I’m not condemning the companies for making money, I am condemning them for taking clear advantage of sweetheart deals they have in the distribution networks, in order to squelch artists’ options.

    It’s as much about fairness as it is about money.

  8. It’s the access to the product.

    If you have a flower garden and you invite people to come and view it for free, just to brighten everyone’s day, that’s your prerogative. You can choose to give unrestricted access if you want.

    If, on the other hand, you decide that running the flower garden costs too much to do for free, and that you might even like to make an income off it, you then have the right to control access. You can charge admission.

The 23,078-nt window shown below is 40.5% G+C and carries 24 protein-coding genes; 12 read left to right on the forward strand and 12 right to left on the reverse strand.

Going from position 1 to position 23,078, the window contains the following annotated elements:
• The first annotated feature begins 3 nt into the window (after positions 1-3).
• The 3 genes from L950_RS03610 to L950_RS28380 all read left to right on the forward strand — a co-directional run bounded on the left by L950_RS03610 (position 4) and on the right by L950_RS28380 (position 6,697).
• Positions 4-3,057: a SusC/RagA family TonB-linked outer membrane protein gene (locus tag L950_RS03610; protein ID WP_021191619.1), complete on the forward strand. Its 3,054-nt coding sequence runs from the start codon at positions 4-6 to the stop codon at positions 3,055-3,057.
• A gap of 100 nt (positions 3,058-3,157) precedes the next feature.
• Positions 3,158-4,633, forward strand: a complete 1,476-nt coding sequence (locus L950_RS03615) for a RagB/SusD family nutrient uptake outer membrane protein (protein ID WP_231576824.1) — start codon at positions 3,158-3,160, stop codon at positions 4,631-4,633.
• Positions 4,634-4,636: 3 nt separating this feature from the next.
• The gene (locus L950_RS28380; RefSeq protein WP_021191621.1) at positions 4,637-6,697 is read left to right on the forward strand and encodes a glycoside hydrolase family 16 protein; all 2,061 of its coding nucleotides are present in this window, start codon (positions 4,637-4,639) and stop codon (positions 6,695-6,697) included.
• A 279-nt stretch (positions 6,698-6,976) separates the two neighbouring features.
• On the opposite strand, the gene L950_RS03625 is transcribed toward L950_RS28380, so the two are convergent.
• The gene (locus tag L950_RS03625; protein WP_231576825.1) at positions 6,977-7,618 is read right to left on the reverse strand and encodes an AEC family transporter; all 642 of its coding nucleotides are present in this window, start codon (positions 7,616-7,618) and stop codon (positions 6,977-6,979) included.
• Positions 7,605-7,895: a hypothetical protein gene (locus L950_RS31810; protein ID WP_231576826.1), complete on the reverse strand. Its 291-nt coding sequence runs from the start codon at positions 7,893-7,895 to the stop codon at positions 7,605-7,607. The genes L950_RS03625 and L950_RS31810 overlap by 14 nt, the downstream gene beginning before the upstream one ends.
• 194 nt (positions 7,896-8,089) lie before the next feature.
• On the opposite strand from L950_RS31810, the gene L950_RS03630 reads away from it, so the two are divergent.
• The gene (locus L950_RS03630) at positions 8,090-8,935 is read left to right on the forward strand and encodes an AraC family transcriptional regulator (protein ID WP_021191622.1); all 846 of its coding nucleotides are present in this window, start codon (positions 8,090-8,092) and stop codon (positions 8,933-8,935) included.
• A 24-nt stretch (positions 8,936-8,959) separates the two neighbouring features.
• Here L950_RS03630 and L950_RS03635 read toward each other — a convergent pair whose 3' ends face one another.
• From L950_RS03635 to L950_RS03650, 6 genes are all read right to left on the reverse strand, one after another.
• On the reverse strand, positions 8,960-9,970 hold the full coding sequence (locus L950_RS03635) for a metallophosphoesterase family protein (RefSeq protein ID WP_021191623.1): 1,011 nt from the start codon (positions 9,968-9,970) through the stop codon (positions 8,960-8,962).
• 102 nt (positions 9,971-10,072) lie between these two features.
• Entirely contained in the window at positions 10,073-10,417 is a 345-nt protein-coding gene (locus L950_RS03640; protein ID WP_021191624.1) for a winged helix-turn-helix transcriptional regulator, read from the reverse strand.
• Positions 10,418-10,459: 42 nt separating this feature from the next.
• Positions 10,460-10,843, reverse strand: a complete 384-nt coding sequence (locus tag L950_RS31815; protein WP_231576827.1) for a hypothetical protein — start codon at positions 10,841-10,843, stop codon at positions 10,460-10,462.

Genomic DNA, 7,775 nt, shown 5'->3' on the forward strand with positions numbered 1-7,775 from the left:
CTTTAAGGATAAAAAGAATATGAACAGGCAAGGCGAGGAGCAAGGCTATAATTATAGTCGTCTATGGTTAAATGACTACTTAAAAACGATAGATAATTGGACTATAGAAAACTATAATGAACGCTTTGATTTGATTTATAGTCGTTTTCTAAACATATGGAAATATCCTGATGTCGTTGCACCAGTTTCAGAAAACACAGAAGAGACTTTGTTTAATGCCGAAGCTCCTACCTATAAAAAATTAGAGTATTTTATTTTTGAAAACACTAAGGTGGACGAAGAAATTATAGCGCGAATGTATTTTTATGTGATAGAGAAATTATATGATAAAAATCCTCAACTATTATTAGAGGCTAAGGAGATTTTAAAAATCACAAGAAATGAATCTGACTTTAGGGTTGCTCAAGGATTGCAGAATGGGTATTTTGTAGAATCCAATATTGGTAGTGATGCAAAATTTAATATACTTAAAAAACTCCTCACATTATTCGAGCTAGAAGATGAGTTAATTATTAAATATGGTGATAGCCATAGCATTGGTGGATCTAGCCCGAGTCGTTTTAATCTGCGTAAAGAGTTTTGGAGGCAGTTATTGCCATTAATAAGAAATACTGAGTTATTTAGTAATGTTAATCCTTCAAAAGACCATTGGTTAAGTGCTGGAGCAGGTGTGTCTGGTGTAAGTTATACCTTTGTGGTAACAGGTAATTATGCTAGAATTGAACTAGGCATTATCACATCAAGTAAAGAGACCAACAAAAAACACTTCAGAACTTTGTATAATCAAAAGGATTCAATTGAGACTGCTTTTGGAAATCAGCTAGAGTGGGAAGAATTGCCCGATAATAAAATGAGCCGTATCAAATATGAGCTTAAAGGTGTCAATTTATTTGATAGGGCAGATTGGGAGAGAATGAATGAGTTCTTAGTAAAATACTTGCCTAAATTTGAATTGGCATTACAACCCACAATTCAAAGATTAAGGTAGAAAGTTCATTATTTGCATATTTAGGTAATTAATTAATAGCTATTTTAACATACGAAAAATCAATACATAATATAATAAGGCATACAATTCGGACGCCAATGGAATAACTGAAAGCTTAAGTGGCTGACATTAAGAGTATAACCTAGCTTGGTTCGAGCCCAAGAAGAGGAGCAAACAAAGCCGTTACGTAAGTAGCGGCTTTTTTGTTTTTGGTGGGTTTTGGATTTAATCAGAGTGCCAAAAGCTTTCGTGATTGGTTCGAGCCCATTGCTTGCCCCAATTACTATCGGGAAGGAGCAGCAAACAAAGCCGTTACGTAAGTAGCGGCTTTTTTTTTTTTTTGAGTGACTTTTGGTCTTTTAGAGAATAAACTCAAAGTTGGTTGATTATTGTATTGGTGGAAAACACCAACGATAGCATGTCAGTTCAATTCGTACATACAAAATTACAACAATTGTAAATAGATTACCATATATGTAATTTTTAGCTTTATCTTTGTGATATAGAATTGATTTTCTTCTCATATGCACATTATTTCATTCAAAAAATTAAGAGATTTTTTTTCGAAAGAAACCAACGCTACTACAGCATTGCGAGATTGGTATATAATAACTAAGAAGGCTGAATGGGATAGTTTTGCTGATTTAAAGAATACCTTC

But what happens when people start sneaking over the wall? Is it hypocritical to punish them? Is it unfair to deny access? What if the gardeners you hired to plant your flowers, or the botanists who developed new strains that are showcased there, really want their work to be shown off to as many people as possible. Should they be able to tell you that you have to stop charging admission? Should you set up a ticket booth but just ignore the hordes of people who walk past the booth and barge into the garden without paying? After all, you may still make enough money.

    Now suppose you’ve formed a contract with the botanist that he gets 5% of ticket sales but 30% of the sales of plants from the gift shop. The following week, a photography club offers to pay for the privilege of bringing in cameras and staging pictures of the flowers. The botanist wants a share of the fees. He claims that photos are just like plant sales, but you say they’re more like regular admissions. If you disagree with him, are you soulless? Are you just trying to “screw him” out of what he deserves?